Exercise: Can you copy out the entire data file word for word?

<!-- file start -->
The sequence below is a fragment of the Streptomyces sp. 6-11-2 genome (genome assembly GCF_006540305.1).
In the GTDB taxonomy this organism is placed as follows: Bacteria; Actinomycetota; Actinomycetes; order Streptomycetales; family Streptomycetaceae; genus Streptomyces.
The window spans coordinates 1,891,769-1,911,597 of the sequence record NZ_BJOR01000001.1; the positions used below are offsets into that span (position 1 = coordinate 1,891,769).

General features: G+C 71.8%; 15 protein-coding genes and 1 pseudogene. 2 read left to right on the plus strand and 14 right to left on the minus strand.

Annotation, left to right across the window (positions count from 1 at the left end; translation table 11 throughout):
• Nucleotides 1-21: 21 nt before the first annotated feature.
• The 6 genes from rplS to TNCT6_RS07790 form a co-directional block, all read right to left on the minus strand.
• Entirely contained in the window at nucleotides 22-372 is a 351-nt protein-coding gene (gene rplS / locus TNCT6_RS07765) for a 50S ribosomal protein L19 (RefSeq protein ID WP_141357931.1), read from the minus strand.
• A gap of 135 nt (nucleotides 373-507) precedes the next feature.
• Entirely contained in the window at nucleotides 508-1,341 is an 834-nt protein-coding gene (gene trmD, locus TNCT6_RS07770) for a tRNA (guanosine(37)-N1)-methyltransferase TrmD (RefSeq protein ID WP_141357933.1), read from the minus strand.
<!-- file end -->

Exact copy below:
The sequence below is a fragment of the Streptomyces sp. 6-11-2 genome (genome assembly GCF_006540305.1).
In the GTDB taxonomy this organism is placed as follows: Bacteria; Actinomycetota; Actinomycetes; order Streptomycetales; family Streptomycetaceae; genus Streptomyces.
The window spans coordinates 1,891,769-1,911,597 of the sequence record NZ_BJOR01000001.1; the positions used below are offsets into that span (position 1 = coordinate 1,891,769).

General features: G+C 71.8%; 15 protein-coding genes and 1 pseudogene. 2 read left to right on the plus strand and 14 right to left on the minus strand.

Annotation, left to right across the window (positions count from 1 at the left end; translation table 11 throughout):
• Nucleotides 1-21: 21 nt before the first annotated feature.
• The 6 genes from rplS to TNCT6_RS07790 form a co-directional block, all read right to left on the minus strand.
• Entirely contained in the window at nucleotides 22-372 is a 351-nt protein-coding gene (gene rplS / locus TNCT6_RS07765) for a 50S ribosomal protein L19 (RefSeq protein ID WP_141357931.1), read from the minus strand.
• A gap of 135 nt (nucleotides 373-507) precedes the next feature.
• Entirely contained in the window at nucleotides 508-1,341 is an 834-nt protein-coding gene (gene trmD, locus TNCT6_RS07770) for a tRNA (guanosine(37)-N1)-methyltransferase TrmD (RefSeq protein ID WP_141357933.1), read from the minus strand.